Though search engines are new, their most obvious old media comparison is the encyclopaedia. Encyclopaedia publishers gathered and verified information which was sold as a book(s) or belatedly as a CD ROM and they received money for their work. Google’s business model is rather different, though Google has successfully masked its impact by constantly telling us that it is a benevolent company and will maintain its saintly status as it matures.

Regardless of Google’s intent and/or diversification, everything about Google returns to its search engine and how it has turned the traditional encyclopaedia model on its head. On Planet Google we toil writing the content, we toil building the websites and when Google recognises humble little us near the top of a results screen we are grateful! You have to hand it to these guys who would have thought a ‘cool’, ‘liberal’, ‘good’ company would be relying on slave labour!

From about the time Google emerged as the de facto search engine, thereby ending the ‘portal’ concept which initially guided the user through the Internet experience as it went mass market, the company has made quite a song and dance about being a force for good. Yet Google’s epitaph will be quite the opposite.

Most commentators, cultural, social and financial, would agree that apart from the search, most Google products have either failed or been disappointing. Google’s radio ad programme has just been canned. Google newspaper ads was a non-event. Gmail is a clumsy mess. Google Docs hasn’t set the world alight. Google Earth is a fantastic plaything. Only Google’s search facility remains unchallenged and that makes me suspect that the majority of Google’s toys are a PR exercise to deflect criticism.

While claiming to be a force for good, Google has engaged in practices which are cunning. Making money from the trademarks of others while pre-emptively claiming it is legal strikes me as rampant greed, and a blatant breach of that much cited modern clause, the fair use policy. Google behaves like the well-armed hoodlum at the gold mine. The scanning of Gmail to find an opportunity to flog something reeks of utter vulgarity. Google wants to invest in green energy while its founders ponce around in their Boeing 767, a twin-aisle civilian airliner. These jokers make private jets look subtle!

But what makes Google’s prominence so inappropriate is the simple fact that Google search isn’t a complete product in the industrial or consumer sense. We do all the work. Google outsources the content to us. Google produces a screen, which they exploit monetarily, based on our efforts. Google isn’t a product – there is no Google mass market product, our efforts and products are piggy-backed by Google to make money. Google has outsourced creativity to others for it to financially exploit. Google profits from the efforts of everyone else. Google is not a product that has inspired other products or improved productivity.

Google, sooner rather than later, will come to be regarded as one of the most destructive companies ever, and pilloried as such. While capitalism and the free market have always been subjected to enormous changes the Internet has brought changes which are only now being felt. Unfortunately these types of upheavals are of the historical kind- that is there is no one alive who has lived through such previous disruptions so the likelihood of politicians or governments knowing what to do is minuscule. Destructive creativity is an indispensable part of capitalism, but Google is not creating anything. Google is efficiently destructive without bringing any commercial advantages. (If anyone thinks the ad words programme is a financially dynamic replacement for the value Google has destroyed then they are certifiable.) Google is a parasite, a locust.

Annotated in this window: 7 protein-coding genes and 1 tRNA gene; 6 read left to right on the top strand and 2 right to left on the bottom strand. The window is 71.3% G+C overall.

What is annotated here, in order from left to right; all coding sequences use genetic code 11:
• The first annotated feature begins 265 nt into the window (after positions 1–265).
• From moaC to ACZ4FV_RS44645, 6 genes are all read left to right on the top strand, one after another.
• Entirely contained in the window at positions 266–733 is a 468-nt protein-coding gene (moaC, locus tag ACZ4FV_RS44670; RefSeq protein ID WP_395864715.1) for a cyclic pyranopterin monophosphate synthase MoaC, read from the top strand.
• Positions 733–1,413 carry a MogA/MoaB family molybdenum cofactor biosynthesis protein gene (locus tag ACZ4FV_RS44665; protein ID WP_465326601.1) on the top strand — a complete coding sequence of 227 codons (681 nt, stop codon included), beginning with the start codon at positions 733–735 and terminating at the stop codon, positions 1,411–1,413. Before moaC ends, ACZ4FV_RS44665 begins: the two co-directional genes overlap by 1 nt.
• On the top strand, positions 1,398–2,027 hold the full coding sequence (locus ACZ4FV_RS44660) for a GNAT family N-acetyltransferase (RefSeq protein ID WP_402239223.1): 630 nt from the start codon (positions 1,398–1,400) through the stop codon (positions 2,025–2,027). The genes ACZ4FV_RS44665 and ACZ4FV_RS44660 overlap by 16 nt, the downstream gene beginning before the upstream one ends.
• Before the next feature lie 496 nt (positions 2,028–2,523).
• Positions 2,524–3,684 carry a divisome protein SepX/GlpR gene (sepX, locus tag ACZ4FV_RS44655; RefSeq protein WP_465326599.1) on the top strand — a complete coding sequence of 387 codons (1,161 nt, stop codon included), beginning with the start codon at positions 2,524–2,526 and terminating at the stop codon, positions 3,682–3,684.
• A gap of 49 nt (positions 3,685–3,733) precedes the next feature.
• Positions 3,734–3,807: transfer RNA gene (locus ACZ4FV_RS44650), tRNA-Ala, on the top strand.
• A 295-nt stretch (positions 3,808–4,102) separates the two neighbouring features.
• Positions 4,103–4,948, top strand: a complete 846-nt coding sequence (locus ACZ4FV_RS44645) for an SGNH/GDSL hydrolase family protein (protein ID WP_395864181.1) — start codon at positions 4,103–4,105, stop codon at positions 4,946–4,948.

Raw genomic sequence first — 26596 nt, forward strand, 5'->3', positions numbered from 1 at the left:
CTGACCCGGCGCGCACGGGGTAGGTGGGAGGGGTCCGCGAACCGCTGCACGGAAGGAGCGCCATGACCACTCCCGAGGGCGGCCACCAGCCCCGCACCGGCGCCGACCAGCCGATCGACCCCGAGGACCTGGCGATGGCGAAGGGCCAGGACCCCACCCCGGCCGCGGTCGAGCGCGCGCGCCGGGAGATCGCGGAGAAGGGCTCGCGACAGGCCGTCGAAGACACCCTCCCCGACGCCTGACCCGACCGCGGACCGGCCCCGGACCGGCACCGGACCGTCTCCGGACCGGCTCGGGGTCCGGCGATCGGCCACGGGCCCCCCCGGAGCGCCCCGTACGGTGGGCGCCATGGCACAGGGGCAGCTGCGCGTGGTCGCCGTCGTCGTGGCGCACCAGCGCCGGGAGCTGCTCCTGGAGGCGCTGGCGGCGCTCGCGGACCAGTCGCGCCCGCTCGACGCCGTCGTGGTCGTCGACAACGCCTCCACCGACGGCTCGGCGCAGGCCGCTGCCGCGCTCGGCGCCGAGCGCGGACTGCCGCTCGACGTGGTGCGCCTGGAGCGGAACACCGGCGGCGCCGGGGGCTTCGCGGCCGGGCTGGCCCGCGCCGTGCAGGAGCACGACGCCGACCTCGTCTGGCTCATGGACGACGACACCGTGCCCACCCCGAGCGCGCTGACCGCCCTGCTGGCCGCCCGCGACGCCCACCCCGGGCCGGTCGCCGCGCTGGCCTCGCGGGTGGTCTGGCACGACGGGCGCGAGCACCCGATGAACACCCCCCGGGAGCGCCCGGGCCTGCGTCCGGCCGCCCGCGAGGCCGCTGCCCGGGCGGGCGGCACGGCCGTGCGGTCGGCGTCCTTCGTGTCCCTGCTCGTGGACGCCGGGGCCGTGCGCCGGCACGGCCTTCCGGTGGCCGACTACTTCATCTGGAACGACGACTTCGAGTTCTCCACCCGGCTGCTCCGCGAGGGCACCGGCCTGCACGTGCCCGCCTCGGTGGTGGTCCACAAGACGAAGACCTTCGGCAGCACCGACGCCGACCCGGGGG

Therein lies an important lesson for Western economies which has been either ignored or overlooked, and may come as a shock to most of our politicians. The ‘knowledge economy’ doesn’t exist. There is no opportunity for Western economies to deliver high value goods. I’m certainly not a fan of Warren Buffet but he correctly recognised as the first round of the Internet gold rush was underway more than a decade ago that the Internet would destroy value, and in the vast majority of cases it does.

At any public appearance of a software or Internet ‘billionaire’ you will find politicians dancing around like frisky labradors. They seize the opportunity to proclaim that this individual is the face of our prosperous future. Without fail it is a scene repeated in any Western city. The knowledge economy is the path to riches. Except it isn’t. The knowledge economy is an express route to poverty.

The West could only have a knowledge economy if everyone in the developing world was daft, and we all know that is certainly not the case. They are resourceful and industrious, and in many ways put us to shame. When it comes to employment, software and computing invoke of the law of diminishing returns. Each generation of software has to eliminate tasks and become more usable otherwise it wouldn’t sell. The workforce doesn’t grow in knowledge and accomplishment to master the software- the end user’s participation is always simplified. Making subsequent generations of software simpler is vital to the vendor’s market penetration. Every generation of software aims to make more of the coding invisible and almost always aims for greater simplicity and less skill. Only the computing requirements get greater. Software aims to make each task simpler until it can be traded down to a lower salary and skill level. The ‘killer app’ aims for ubiquity and instant comprehensibility. Once computing and software are indispensable to a role then that job can be outsourced to a cheaper country because, of course, the computers and software are there too.